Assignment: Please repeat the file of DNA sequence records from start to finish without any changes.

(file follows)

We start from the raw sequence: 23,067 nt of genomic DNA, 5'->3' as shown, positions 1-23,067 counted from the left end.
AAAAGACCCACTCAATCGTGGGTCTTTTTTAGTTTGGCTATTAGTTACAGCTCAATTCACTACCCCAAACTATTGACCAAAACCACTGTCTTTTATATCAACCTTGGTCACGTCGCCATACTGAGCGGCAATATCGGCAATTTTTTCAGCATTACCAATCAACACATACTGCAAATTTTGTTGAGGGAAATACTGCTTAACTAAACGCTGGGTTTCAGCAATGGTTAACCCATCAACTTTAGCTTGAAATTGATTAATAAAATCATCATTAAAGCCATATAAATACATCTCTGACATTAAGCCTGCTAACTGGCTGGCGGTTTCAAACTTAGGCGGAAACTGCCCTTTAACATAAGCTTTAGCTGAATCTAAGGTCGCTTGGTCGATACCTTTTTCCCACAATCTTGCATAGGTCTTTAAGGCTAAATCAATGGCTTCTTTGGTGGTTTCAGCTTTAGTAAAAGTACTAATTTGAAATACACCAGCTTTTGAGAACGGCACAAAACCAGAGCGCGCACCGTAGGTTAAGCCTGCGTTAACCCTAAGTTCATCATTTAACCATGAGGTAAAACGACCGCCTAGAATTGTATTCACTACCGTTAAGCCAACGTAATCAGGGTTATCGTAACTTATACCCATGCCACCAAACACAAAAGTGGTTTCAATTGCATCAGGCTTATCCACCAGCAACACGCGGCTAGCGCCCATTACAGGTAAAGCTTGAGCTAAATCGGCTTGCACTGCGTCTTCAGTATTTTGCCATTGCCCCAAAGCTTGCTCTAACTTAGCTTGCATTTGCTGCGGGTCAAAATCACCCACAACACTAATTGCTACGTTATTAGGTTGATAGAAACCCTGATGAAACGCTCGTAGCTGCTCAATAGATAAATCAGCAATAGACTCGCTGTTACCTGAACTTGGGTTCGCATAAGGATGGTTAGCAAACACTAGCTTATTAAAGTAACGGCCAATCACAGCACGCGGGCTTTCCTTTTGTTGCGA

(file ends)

We start from the raw sequence: 23,067 nt of genomic DNA, 5'->3' as shown, positions 1-23,067 counted from the left end.
AAAAGACCCACTCAATCGTGGGTCTTTTTTAGTTTGGCTATTAGTTACAGCTCAATTCACTACCCCAAACTATTGACCAAAACCACTGTCTTTTATATCAACCTTGGTCACGTCGCCATACTGAGCGGCAATATCGGCAATTTTTTCAGCATTACCAATCAACACATACTGCAAATTTTGTTGAGGGAAATACTGCTTAACTAAACGCTGGGTTTCAGCAATGGTTAACCCATCAACTTTAGCTTGAAATTGATTAATAAAATCATCATTAAAGCCATATAAATACATCTCTGACATTAAGCCTGCTAACTGGCTGGCGGTTTCAAACTTAGGCGGAAACTGCCCTTTAACATAAGCTTTAGCTGAATCTAAGGTCGCTTGGTCGATACCTTTTTCCCACAATCTTGCATAGGTCTTTAAGGCTAAATCAATGGCTTCTTTGGTGGTTTCAGCTTTAGTAAAAGTACTAATTTGAAATACACCAGCTTTTGAGAACGGCACAAAACCAGAGCGCGCACCGTAGGTTAAGCCTGCGTTAACCCTAAGTTCATCATTTAACCATGAGGTAAAACGACCGCCTAGAATTGTATTCACTACCGTTAAGCCAACGTAATCAGGGTTATCGTAACTTATACCCATGCCACCAAACACAAAAGTGGTTTCAATTGCATCAGGCTTATCCACCAGCAACACGCGGCTAGCGCCCATTACAGGTAAAGCTTGAGCTAAATCGGCTTGCACTGCGTCTTCAGTATTTTGCCATTGCCCCAAAGCTTGCTCTAACTTAGCTTGCATTTGCTGCGGGTCAAAATCACCCACAACACTAATTGCTACGTTATTAGGTTGATAGAAACCCTGATGAAACGCTCGTAGCTGCTCAATAGATAAATCAGCAATAGACTCGCTGTTACCTGAACTTGGGTTCGCATAAGGATGGTTAGCAAACACTAGCTTATTAAAGTAACGGCCAATCACAGCACGCGGGCTTTCCTTTTGTTGCGA